Today’s Journal also reports that the two environmental groups that endorsed the recent buyout of the utility TXU Corp. after the company agreed to not build several previously planned coal-fired power plants — the Natural Resources Defense Council (NRDC) and Environmental Defense — are under fire from other green groups for not being even more stridently opposed to new energy production, and for allegedly falling for a TXU public-relations ploy.
“Just days after two of the nation’s leading environmental groups blessed an investor plan to buy TXU Corp. and take the controversial Texas utility in a new and “greener” direction, a battle has broken out in the environmental community over the terms of the deal.
“The Natural Resources Defense Council and Environmental Defense claimed victory Monday when a holding company formed by Kohlberg Kravis Roberts & Co., Texas Pacific Group and other investors announced the biggest buyout in history, a plan to take over TXU for $32 billion plus the assumption of around $12 billion in debt. The environmental groups, two of the most powerful and best-funded in the U.S., said they had extracted a pledge from the investors to cancel a slew of coal-fired power plants, cut emissions and back federal global-warming legislation.
“But now, opponents of the deal, in a blizzard of emails and Internet posts, have put the two organizations on the defensive by accusing them of settling for too little. The critics, who encompass a broad range of smaller environmental groups and individuals, say TXU should have been forced to give up all, not just some, of its future plans involving coal-fired power plants. The plants release substantial amounts of carbon dioxide, a heat-trapping gas blamed in part for climate change.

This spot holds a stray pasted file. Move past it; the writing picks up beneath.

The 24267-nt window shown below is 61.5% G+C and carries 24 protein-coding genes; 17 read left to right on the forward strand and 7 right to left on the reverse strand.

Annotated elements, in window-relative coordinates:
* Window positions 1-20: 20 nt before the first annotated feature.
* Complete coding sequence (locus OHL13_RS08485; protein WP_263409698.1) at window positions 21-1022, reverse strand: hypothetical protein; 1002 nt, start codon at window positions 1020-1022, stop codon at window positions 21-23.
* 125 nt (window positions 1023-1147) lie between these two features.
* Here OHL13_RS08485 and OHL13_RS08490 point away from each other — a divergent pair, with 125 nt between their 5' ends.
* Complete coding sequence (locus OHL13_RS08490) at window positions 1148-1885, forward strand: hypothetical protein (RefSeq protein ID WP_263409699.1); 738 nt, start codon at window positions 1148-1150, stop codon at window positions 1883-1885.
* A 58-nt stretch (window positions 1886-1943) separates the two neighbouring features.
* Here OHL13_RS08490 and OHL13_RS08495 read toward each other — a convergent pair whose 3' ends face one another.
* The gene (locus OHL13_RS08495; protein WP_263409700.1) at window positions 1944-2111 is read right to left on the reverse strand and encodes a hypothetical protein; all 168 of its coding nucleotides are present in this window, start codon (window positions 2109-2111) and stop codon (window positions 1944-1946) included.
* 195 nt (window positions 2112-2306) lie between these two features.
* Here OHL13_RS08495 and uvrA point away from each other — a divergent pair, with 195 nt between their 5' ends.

“Even worse, some believe that the environmental interests were snookered. Since the buyout was announced, it has become apparent that some of the concessions involve projects that TXU was already planning to shelve for a variety of reasons. And TXU has fueled the skepticism further in recent days by outlining new loopholes in the pledge.
“NRDC and Environmental Defense ‘should be hung for what they’ve done,’ fumed Tim Hermach, executive director of the Native Forest Council, a group in Eugene, Ore….”
It’ll be interesting to see how this feud plays out — since all parties to it are in the wrong. We at CEI have long argued against the activist appeasement tactics of the kind TXU is pursuing (especially when the activists oppose your company’s core activities, in this case carbon-based energy generation). We oppose NRDC’s and Environmental Defense’s anti-energy agenda — and we certailny oppose efforts to take it further. (Subscription required for Journal link.)